5E Dungeon Length: How long does it take?
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    Dungeon Length: How long does it take?

    How do you determine your dungeon's length? What tool(s) do you use to predict how many hours (or sessions) your dungeon takes to complete?

    To elaborate: I'm fairly new to DMing 5th Edition. Anyways that being said, how do you determine your dungeon length? I don't just mean physical size but I'm also talking how many encounters populate your dungeon. Combat could slow it down, or even a difficult puzzle. I'm just looking for a general answer or rule of thumb based on your experience.
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    Even with decades of experience, it's really hard to determine how long an adventure will take IRL. Because of this I don't even try, but have each adventure go for multiple sessions as needed. I simply watch the time, and look for a good time to wrap up a session. As a rule of thumb, don't start a significant combat with less than a half hour to go. You'll probably be able to finish it, but it might push you over your time limit a little.

    If you're wondering about overall length, I have two different methods, depending on the campaign type. If I'm running a sandbox game (where the world is disconnected from PC abilities), I usually design the dungeon, then populate it with whatever makes the most sense. This creates more challenge for the players, because it may be quite harder than the default assumptions. If I'm designing an adventure specifically for the PCs, I figure out how much experience I want to give out, and build the encounters with that budget.

    A quick word about puzzles and trick. Never build an adventure where the players MUST solve a puzzle or overcome a trick. Not only does the grind the session to a halt, but it can ruin the adventure if the party can't figure it out to continue. Also, it's advisable to have an ability check prepared in advance that will give a hint on how to solve a puzzle (optimally, you want multiple hints for multiple successes, but not all puzzles will work well that way).
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    My 11-layer town-to-dungeon campaign took twenty 4-hour sessions to complete. Mostly combat and exploration, some social. Perhaps 30 minutes of each session was spent on town and wilderness, plus short breaks. So about 70 hours to do 120ish areas maybe.

    I have a one-shot dungeon I'm running now with 16 areas, again mostly combat and exploration. So far two groups have tried it. The first group cleared and/or explored 6 areas. The second group managed to squeeze in one more than the first group. This is also about 3.5 hours of play.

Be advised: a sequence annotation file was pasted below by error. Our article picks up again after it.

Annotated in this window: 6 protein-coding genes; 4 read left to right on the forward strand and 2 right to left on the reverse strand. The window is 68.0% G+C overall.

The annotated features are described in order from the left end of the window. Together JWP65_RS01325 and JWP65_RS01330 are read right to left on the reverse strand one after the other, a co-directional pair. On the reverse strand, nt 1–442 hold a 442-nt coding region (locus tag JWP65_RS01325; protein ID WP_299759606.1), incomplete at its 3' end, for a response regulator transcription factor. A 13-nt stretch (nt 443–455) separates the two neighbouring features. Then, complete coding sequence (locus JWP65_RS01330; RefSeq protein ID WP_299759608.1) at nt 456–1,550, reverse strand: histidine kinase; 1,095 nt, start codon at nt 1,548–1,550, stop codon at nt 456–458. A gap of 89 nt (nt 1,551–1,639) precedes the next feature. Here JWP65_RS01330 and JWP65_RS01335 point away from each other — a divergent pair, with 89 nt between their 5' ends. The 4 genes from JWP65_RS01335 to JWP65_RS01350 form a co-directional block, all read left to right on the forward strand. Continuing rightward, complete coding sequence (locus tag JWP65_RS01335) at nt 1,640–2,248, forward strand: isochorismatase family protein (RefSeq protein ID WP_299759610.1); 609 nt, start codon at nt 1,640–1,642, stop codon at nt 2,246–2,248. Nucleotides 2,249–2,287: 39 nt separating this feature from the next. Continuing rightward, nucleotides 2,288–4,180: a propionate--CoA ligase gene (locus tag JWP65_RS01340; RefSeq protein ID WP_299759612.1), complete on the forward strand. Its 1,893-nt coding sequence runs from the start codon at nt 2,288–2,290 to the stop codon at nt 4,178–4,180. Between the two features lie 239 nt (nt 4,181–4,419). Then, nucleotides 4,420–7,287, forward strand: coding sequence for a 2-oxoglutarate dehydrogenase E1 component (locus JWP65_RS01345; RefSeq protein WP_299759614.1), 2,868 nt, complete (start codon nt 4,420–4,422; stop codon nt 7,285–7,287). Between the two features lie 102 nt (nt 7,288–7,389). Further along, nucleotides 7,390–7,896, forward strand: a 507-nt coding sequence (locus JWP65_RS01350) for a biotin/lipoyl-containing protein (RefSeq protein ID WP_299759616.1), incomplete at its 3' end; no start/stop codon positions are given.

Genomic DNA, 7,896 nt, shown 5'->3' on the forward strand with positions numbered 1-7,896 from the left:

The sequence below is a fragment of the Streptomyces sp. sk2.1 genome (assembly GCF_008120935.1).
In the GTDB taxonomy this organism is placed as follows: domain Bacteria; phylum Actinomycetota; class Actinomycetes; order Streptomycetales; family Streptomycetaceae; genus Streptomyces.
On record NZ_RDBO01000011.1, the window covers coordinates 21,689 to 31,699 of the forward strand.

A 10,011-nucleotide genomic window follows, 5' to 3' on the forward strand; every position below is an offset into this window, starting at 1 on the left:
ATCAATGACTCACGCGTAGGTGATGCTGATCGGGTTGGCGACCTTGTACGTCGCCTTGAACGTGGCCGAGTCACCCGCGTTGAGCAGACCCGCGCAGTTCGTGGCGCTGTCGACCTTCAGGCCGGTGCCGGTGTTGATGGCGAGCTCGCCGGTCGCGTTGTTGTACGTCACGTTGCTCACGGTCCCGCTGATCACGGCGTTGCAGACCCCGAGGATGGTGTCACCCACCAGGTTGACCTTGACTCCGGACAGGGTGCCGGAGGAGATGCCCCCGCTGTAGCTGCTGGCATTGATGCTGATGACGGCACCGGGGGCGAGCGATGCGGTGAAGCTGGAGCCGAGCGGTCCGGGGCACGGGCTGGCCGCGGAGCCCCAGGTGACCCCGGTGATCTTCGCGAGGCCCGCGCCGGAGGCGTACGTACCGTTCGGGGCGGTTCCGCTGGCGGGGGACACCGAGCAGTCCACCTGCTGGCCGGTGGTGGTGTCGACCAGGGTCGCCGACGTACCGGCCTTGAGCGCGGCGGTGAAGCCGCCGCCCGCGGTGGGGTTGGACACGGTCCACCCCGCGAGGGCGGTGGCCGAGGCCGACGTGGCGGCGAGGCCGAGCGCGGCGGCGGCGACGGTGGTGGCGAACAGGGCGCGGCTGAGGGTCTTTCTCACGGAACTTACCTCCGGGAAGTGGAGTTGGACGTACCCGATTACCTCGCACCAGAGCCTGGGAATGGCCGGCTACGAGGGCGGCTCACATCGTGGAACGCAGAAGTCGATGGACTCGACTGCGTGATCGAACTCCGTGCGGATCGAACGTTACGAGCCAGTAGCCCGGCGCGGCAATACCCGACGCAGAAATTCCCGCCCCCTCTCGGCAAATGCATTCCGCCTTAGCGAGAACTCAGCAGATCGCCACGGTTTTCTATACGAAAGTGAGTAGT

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    It depends greatly on the style of the game, your players' preferences, what you decide to put into the dungeon, and the significance of the dungeon to the plot.

    A clear-objective abandoned dungeon populated by unrelated squatter monsters and assorted hazards can be cleared a *lot* faster than a hidden-objective occupied dungeon with organized inhabitants and opportunities for side objectives such as intel-gathering. Even slower would be a dungeon with multiple sets of competing occupants and mutually-exclusive objectives that have to be learned about and prioritized during play.

    To put it more simply... a dungeon that represents only a sequence of combat encounters will be much faster than a similarly-sized dungeon that involves exploration, social interaction, and/or party decisions/dilemas on what to do next.
    Last edited by Xetheral; Sunday, 13th August, 2017 at 06:25 PM. Reason: Typo
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    I no longer run big dungeons like I did in the past. Most of my dungeons are based around the Five Room Dungeon concept.

    Here's a quick overview: https://roleplayingtips.com/rptn/rpt...s-interesting/

    It's not five literal rooms, but rather five concepts to put in that give you a fun and varied experience without it becoming a grind.

    Room 1: Entrance And Guardian
    Room 2: Puzzle Or Roleplaying Challenge
    Room 3: Red Herring
    Room 4: Climax, Big Battle Or Conflict
    Room 5: Plot Twist

    While these aren't linear, I believe in making character choices meaningful. Having to work through a section of "do you go left or right" without any context or meaning isn't what fires up my table - they'd rather "you explore this wing, full of broken down rooms filled with the remains of furniture savaged by time and little else. The dust however shows recent tracks of large claw marks and the pungent smell of ammonia permeates many of the rooms."

    Showing these aren't literal rooms, a "room 2" might be a whole maze, but instead of asking direction I instead have the players narrate how they are getting through it and then run it a bit like a skill challenge but also taking into account other resources used (spells, etc.) and strategies (right-hand rule, chalk marks, etc.) to give them a roll to determine how many hazards/encounters they will end up encountering on their way through.